During the darkest hours of the night, they fly and hunt for prey. They live in caves and ruined buildings and have to drink blood every night to survive. They can bite with their fangs without you even noticing. No wonder these bats are called vampires. Yet when it comes to coping with these bloodthirsty creatures, the good news is that a breakthrough could finally be in sight.
Vampire bats only live in one part of the world – which is a relief, unless you happen to be in Latin America. They exist between northern Mexico and northern Chile, and they are a major problem. They are now the main cause of human deaths from rabies in the region.
Between 2009 and 2013, vampire bats bit 20,000 people in Peru alone, according to the country’s health minister; and in communities across the Amazon, where bites are commonplace, the rate of rabies infection could be almost as high as 1% per year. At least 12 children were killed by rabies earlier this year in a single outbreak.
Meanwhile, farmers lose a few thousand livestock every year – or perhaps many more, since the worst-hit remote communities almost certainly under-report infection rates. We found that about 70% of farms in the Andes have at least one animal bitten regularly.
The virus is also steadily expanding into areas that were historically free of the disease, as we discovered through our recent work in Peru. As many as 12 new governmental districts become infected per year on average, which has doubled the number of outbreaks at national level. We found that the virus invades new areas in waves that advance at between 10km and 20km per year. The advance is stalled only by tall mountains that rise above the altitudes where bats thrive.
We don’t know what has sparked the spread of rabies into new territories, but one possibility is that bats nowadays have access to more livestock and man-made structures for roosting. This could be making it possible to allow the disease to spread by connecting previously isolated populations.
Breaking the waves
We are pleased to report that the waves of rabies in bats move quite predictably. This makes it possible to forecast in some areas when and where the virus is likely to strike next. With this information, which has not been known until now, the authorities in Peru will have the option of anticipating their arrival, allowing them to vaccinate the animals and people before deaths begin.
This would be a big shift from the norm, where livestock and people typically get vaccinated only after an outbreak has been declared. Assuming the virus behaves in the same way in other countries, the same approach could be adopted across Latin America.
Having said that, vaccinating animals and people does nothing to prevent the spread of the virus. It only saves the recipients of vaccines from dying. If you want to stop the virus, you have to tackle the source of the transmission – the bats themselves.
Since the 1970s, Latin American governments’ answer has been bat culls. Yet there is no convincing evidence that this has made a substantial difference, and it may even have been counterproductive – by mainly targetting adult bats that are already immune and provoking bats to disperse between roosts, it might have hastened the spread of the disease.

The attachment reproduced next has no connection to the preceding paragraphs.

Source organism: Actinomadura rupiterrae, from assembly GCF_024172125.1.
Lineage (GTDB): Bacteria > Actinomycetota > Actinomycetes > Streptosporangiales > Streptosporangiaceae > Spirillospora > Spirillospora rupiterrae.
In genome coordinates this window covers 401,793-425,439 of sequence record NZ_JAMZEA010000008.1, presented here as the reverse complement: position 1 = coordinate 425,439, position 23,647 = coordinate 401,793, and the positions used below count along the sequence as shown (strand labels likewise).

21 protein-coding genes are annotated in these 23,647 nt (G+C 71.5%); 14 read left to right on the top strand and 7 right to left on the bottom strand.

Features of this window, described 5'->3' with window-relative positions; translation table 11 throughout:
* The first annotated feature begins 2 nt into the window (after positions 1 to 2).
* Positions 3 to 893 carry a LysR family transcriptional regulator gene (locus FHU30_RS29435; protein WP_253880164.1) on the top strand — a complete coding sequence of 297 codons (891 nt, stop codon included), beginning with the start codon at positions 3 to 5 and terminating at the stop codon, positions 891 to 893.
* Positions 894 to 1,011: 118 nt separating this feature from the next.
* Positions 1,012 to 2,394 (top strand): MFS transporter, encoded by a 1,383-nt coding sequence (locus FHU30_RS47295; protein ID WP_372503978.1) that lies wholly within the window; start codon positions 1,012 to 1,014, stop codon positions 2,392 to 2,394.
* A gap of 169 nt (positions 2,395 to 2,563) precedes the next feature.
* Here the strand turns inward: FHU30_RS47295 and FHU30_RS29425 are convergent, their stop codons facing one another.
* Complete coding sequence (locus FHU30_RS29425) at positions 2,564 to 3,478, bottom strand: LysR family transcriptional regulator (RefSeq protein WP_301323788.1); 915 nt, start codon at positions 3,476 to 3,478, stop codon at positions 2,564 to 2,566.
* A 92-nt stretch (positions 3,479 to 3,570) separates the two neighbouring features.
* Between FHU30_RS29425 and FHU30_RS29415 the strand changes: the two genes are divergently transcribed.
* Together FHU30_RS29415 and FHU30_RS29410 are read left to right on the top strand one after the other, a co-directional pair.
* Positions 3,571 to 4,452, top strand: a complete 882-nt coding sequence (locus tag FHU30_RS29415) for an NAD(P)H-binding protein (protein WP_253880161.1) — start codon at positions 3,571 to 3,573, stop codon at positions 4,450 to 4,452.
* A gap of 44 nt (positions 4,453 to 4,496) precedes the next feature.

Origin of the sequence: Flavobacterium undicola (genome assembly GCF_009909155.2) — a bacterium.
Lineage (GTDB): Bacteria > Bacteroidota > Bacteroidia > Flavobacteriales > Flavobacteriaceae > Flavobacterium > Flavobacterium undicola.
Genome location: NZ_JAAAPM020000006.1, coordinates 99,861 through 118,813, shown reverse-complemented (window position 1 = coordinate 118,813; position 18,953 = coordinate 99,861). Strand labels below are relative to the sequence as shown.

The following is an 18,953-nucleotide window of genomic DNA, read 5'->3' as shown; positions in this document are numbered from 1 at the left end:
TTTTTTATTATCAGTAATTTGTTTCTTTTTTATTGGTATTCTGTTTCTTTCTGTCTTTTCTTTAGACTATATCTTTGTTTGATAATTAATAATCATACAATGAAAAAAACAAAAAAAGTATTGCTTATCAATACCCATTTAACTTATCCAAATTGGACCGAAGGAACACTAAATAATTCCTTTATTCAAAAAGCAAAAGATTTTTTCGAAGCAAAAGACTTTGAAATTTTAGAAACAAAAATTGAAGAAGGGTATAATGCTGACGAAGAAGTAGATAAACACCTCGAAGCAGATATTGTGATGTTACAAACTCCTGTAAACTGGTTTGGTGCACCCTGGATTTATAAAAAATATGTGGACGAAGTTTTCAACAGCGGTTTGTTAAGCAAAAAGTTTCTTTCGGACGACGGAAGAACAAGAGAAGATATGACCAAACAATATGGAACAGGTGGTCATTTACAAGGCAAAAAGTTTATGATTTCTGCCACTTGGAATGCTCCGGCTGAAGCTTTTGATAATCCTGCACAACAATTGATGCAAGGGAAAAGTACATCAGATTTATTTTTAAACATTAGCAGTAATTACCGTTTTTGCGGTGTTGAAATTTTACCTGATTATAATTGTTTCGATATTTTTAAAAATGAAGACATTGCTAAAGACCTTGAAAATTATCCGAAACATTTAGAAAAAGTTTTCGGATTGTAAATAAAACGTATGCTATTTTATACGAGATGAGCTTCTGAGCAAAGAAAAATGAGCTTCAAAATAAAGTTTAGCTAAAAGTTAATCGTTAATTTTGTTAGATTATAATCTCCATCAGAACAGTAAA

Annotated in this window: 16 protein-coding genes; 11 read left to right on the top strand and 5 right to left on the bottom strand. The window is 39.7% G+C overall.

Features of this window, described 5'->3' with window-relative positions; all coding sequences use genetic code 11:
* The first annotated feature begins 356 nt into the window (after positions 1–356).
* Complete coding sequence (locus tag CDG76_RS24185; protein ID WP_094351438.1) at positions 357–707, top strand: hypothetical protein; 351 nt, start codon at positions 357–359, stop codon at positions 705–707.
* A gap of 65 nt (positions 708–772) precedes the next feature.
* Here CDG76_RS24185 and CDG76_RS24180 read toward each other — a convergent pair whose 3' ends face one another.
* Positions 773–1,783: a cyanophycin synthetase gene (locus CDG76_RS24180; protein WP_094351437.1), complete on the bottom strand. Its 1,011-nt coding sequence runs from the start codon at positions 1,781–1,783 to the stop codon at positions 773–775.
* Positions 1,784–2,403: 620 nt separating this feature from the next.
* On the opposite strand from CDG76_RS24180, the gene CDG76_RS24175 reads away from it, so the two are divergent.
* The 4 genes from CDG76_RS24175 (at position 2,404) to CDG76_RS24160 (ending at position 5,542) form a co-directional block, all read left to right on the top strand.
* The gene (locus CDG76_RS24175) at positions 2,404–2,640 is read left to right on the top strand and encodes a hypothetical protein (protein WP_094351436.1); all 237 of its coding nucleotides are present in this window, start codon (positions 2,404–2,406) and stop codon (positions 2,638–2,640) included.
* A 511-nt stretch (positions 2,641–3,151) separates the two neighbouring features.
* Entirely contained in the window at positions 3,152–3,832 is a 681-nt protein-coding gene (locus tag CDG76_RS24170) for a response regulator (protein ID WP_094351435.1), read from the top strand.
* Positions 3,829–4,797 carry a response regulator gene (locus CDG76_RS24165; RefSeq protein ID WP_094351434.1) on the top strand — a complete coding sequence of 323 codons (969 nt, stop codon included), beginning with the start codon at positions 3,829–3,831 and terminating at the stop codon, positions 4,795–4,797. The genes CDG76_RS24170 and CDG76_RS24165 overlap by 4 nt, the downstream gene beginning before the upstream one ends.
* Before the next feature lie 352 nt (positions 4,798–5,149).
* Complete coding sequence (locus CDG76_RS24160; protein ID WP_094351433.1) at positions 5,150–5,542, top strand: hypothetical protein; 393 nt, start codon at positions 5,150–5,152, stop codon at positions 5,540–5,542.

Governments across the world have been very successful at using mass-vaccination programmes to curb rabies in dogs and other key carrier species such as foxes and raccoons, but this has never been attempted on a large scale with vampire bats. This is despite the fact that an effective vaccine is now an option. Researchers in Mexico and Brazil have shown that you can prevent bats in captivity from catching rabies by giving them an orally transmitted gel that has been impregnated with the vaccine.
Whether this would work with wild bats is another matter, of course. All the biological and ethical challenges inherent in any wildlife vaccination campaign are likely to apply, not to mention the logistical challenge of remote landscapes in the Andes and Amazon.
But our findings on the way that the disease spreads in waves among bats could change the game here, too: rather than seeking to eliminate rabies from all vampire bats in endemically infected areas, we could try to halt the spread into new areas instead.
It is also important to galvanise interest in bat vaccination among public health officials and conservationists for other reasons. As well as rabies, bat populations are thought to spread other diseases such as Ebola and white-nose syndrome in other parts of the world.
Given that vampire bat rabies has a major impact on human lives and livestock, and we now have both an effective vaccine and a better understanding of how it spreads, we believe this is the right starting point to inspire a new generation of disease control strategies for bats. It is surely something we could all get our teeth into.
Julio Benavides receives funding from The UK – Peru CONCYTEC Fund for Science and Innovation. He is the vice-president of the not-for-profit group Apes Incorporated.
Daniel Streicker receives funding from the Wellcome Trust, the Royal Society, the Beit Trust, National Geographic, the UK-Peru CONCYTEC Fund for Science and Innovation and the Leverhulme Trust